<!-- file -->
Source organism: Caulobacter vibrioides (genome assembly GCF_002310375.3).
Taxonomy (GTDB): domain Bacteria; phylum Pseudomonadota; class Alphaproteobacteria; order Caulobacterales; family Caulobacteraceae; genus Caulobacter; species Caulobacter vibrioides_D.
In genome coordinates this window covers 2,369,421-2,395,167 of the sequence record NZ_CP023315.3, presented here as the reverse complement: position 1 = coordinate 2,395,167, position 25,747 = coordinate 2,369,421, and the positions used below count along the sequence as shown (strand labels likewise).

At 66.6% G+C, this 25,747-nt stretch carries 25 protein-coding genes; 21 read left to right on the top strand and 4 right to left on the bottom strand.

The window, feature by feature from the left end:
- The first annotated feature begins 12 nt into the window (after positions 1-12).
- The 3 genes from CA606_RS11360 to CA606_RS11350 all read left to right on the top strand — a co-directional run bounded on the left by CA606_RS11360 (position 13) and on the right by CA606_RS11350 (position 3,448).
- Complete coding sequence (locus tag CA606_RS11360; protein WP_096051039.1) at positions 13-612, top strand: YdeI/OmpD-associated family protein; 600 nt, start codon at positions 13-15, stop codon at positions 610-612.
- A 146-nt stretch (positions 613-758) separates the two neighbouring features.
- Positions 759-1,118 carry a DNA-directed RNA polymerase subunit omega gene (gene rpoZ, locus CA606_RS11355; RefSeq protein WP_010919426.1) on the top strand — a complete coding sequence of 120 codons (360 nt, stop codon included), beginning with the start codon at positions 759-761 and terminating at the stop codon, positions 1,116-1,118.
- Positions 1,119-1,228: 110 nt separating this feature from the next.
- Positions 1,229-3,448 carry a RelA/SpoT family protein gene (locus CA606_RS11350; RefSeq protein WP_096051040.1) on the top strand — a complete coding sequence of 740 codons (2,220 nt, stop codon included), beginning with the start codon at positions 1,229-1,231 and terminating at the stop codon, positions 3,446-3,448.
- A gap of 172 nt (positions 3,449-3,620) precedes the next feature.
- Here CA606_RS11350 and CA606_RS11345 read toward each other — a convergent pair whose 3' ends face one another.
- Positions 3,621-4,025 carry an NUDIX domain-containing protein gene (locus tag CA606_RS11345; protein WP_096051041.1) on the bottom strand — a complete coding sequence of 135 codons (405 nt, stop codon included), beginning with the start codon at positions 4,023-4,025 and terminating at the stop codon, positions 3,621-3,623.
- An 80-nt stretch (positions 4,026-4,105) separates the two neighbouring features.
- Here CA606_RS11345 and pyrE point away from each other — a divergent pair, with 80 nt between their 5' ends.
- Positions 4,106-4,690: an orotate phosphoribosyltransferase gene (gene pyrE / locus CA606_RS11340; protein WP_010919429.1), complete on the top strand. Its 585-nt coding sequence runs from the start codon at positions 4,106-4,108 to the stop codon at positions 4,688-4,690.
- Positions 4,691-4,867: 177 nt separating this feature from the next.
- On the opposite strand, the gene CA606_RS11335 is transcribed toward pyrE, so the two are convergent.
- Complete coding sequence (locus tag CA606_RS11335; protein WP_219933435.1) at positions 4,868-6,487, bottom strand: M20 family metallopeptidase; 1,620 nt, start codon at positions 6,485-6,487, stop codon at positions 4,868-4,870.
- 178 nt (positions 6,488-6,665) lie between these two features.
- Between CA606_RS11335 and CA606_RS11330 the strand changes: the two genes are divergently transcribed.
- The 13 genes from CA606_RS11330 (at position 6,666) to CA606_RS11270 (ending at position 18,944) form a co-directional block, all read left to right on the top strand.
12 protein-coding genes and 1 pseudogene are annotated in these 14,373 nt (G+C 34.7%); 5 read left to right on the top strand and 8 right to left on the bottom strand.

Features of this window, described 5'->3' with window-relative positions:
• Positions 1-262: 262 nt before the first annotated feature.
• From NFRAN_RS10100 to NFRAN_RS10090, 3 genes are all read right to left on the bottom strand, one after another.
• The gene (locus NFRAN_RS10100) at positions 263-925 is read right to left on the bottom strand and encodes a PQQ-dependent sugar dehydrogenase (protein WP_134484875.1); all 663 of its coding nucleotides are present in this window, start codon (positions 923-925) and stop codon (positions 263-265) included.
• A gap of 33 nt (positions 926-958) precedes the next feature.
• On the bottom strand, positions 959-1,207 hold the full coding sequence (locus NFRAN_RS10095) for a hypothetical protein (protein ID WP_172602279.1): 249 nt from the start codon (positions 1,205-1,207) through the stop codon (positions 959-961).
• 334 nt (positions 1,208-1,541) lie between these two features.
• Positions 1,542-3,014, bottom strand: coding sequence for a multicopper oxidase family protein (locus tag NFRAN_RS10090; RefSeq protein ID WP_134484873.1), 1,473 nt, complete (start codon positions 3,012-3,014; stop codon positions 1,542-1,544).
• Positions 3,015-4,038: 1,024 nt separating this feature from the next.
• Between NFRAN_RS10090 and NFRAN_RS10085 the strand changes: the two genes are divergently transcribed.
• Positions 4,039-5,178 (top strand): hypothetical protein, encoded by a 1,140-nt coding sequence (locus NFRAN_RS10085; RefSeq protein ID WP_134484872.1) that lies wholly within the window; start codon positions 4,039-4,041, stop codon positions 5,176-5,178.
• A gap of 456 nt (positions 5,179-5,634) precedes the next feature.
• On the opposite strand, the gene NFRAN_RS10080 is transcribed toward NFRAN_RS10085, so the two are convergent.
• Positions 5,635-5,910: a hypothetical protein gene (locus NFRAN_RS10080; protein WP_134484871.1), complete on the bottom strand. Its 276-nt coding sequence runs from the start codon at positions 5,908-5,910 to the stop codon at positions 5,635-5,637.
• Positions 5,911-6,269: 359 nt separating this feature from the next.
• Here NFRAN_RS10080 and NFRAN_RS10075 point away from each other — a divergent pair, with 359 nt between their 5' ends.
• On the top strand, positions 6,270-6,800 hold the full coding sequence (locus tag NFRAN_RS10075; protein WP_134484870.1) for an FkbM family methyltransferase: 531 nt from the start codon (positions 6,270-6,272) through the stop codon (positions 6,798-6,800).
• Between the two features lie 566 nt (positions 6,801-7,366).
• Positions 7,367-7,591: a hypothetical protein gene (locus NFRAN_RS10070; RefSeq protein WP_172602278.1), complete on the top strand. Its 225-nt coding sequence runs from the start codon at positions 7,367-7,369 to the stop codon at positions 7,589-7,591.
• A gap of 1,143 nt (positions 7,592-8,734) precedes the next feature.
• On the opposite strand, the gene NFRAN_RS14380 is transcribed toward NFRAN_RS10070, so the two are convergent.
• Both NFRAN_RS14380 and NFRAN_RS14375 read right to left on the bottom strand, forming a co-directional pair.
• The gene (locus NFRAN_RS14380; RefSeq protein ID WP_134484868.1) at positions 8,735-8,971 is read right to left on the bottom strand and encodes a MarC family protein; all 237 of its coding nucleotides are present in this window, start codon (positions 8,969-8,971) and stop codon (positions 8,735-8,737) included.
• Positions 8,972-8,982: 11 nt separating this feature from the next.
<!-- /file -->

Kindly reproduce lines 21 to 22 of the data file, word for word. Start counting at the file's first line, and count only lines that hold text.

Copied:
- Complete coding sequence (locus tag CA606_RS11335; protein WP_219933435.1) at positions 4,868-6,487, bottom strand: M20 family metallopeptidase; 1,620 nt, start codon at positions 6,485-6,487, stop codon at positions 4,868-4,870.
- 178 nt (positions 6,488-6,665) lie between these two features.